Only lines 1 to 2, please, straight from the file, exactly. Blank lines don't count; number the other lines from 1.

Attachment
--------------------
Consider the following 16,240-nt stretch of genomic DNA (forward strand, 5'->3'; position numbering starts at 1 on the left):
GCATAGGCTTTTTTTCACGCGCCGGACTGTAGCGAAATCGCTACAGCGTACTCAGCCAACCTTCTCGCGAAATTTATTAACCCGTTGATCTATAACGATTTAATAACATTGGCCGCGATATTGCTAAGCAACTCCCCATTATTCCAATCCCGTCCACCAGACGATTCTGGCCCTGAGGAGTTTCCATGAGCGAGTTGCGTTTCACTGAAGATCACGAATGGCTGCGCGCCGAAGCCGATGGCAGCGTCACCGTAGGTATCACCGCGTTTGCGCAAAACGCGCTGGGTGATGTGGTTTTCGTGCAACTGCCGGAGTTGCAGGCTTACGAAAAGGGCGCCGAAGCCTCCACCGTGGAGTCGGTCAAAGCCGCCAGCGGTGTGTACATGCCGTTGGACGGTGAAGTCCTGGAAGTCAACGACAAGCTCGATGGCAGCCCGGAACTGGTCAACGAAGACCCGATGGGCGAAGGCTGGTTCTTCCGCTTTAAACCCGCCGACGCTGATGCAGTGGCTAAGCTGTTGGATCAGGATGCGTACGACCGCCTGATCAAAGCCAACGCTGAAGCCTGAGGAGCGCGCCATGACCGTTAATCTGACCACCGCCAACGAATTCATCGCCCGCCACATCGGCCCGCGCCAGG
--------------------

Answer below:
Consider the following 16,240-nt stretch of genomic DNA (forward strand, 5'->3'; position numbering starts at 1 on the left):
GCATAGGCTTTTTTTCACGCGCCGGACTGTAGCGAAATCGCTACAGCGTACTCAGCCAACCTTCTCGCGAAATTTATTAACCCGTTGATCTATAACGATTTAATAACATTGGCCGCGATATTGCTAAGCAACTCCCCATTATTCCAATCCCGTCCACCAGACGATTCTGGCCCTGAGGAGTTTCCATGAGCGAGTTGCGTTTCACTGAAGATCACGAATGGCTGCGCGCCGAAGCCGATGGCAGCGTCACCGTAGGTATCACCGCGTTTGCGCAAAACGCGCTGGGTGATGTGGTTTTCGTGCAACTGCCGGAGTTGCAGGCTTACGAAAAGGGCGCCGAAGCCTCCACCGTGGAGTCGGTCAAAGCCGCCAGCGGTGTGTACATGCCGTTGGACGGTGAAGTCCTGGAAGTCAACGACAAGCTCGATGGCAGCCCGGAACTGGTCAACGAAGACCCGATGGGCGAAGGCTGGTTCTTCCGCTTTAAACCCGCCGACGCTGATGCAGTGGCTAAGCTGTTGGATCAGGATGCGTACGACCGCCTGATCAAAGCCAACGCTGAAGCCTGAGGAGCGCGCCATGACCGTTAATCTGACCACCGCCAACGAATTCATCGCCCGCCACATCGGCCCGCGCCAGG